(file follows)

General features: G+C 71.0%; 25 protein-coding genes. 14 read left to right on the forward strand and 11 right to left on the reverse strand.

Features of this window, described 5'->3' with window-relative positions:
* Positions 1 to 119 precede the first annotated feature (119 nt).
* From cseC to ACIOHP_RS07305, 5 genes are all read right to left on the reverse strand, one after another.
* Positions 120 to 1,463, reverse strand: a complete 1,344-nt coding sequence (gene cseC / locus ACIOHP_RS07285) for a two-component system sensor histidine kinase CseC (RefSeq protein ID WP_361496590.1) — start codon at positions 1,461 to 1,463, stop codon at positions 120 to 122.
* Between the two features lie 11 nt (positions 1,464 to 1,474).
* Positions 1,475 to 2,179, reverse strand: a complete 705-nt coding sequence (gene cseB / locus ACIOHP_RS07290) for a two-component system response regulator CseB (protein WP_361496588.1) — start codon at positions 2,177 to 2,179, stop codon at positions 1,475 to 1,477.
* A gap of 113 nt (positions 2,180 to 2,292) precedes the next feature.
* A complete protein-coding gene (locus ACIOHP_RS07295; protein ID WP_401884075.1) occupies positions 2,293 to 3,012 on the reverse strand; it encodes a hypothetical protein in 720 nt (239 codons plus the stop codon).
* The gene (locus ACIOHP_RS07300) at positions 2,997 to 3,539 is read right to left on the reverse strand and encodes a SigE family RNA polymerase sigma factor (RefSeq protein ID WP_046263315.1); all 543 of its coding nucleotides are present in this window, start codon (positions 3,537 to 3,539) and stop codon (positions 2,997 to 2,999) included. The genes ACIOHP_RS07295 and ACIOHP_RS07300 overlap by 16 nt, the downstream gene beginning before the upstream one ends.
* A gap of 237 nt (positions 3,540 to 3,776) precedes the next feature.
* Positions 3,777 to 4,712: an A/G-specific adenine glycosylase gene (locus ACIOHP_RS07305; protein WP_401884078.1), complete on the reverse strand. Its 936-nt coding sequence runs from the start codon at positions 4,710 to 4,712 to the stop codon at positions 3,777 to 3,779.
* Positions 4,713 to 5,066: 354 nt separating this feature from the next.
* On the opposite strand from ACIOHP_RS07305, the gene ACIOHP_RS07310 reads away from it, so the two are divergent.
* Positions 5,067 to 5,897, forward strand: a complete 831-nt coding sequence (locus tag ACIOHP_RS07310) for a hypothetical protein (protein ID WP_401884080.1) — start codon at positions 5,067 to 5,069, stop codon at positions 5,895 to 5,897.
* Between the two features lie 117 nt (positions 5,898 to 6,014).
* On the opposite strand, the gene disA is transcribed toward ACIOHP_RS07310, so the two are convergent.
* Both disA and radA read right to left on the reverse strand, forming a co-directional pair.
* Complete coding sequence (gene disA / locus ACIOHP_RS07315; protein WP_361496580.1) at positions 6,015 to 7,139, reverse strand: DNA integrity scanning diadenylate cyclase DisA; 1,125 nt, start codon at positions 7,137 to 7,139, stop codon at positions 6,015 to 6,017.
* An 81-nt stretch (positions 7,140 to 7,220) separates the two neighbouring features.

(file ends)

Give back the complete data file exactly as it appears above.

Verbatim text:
General features: G+C 71.0%; 25 protein-coding genes. 14 read left to right on the forward strand and 11 right to left on the reverse strand.

Features of this window, described 5'->3' with window-relative positions:
* Positions 1 to 119 precede the first annotated feature (119 nt).
* From cseC to ACIOHP_RS07305, 5 genes are all read right to left on the reverse strand, one after another.
* Positions 120 to 1,463, reverse strand: a complete 1,344-nt coding sequence (gene cseC / locus ACIOHP_RS07285) for a two-component system sensor histidine kinase CseC (RefSeq protein ID WP_361496590.1) — start codon at positions 1,461 to 1,463, stop codon at positions 120 to 122.
* Between the two features lie 11 nt (positions 1,464 to 1,474).
* Positions 1,475 to 2,179, reverse strand: a complete 705-nt coding sequence (gene cseB / locus ACIOHP_RS07290) for a two-component system response regulator CseB (protein WP_361496588.1) — start codon at positions 2,177 to 2,179, stop codon at positions 1,475 to 1,477.
* A gap of 113 nt (positions 2,180 to 2,292) precedes the next feature.
* A complete protein-coding gene (locus ACIOHP_RS07295; protein ID WP_401884075.1) occupies positions 2,293 to 3,012 on the reverse strand; it encodes a hypothetical protein in 720 nt (239 codons plus the stop codon).
* The gene (locus ACIOHP_RS07300) at positions 2,997 to 3,539 is read right to left on the reverse strand and encodes a SigE family RNA polymerase sigma factor (RefSeq protein ID WP_046263315.1); all 543 of its coding nucleotides are present in this window, start codon (positions 3,537 to 3,539) and stop codon (positions 2,997 to 2,999) included. The genes ACIOHP_RS07295 and ACIOHP_RS07300 overlap by 16 nt, the downstream gene beginning before the upstream one ends.
* A gap of 237 nt (positions 3,540 to 3,776) precedes the next feature.
* Positions 3,777 to 4,712: an A/G-specific adenine glycosylase gene (locus ACIOHP_RS07305; protein WP_401884078.1), complete on the reverse strand. Its 936-nt coding sequence runs from the start codon at positions 4,710 to 4,712 to the stop codon at positions 3,777 to 3,779.
* Positions 4,713 to 5,066: 354 nt separating this feature from the next.
* On the opposite strand from ACIOHP_RS07305, the gene ACIOHP_RS07310 reads away from it, so the two are divergent.
* Positions 5,067 to 5,897, forward strand: a complete 831-nt coding sequence (locus tag ACIOHP_RS07310) for a hypothetical protein (protein ID WP_401884080.1) — start codon at positions 5,067 to 5,069, stop codon at positions 5,895 to 5,897.
* Between the two features lie 117 nt (positions 5,898 to 6,014).
* On the opposite strand, the gene disA is transcribed toward ACIOHP_RS07310, so the two are convergent.
* Both disA and radA read right to left on the reverse strand, forming a co-directional pair.
* Complete coding sequence (gene disA / locus ACIOHP_RS07315; protein WP_361496580.1) at positions 6,015 to 7,139, reverse strand: DNA integrity scanning diadenylate cyclase DisA; 1,125 nt, start codon at positions 7,137 to 7,139, stop codon at positions 6,015 to 6,017.
* An 81-nt stretch (positions 7,140 to 7,220) separates the two neighbouring features.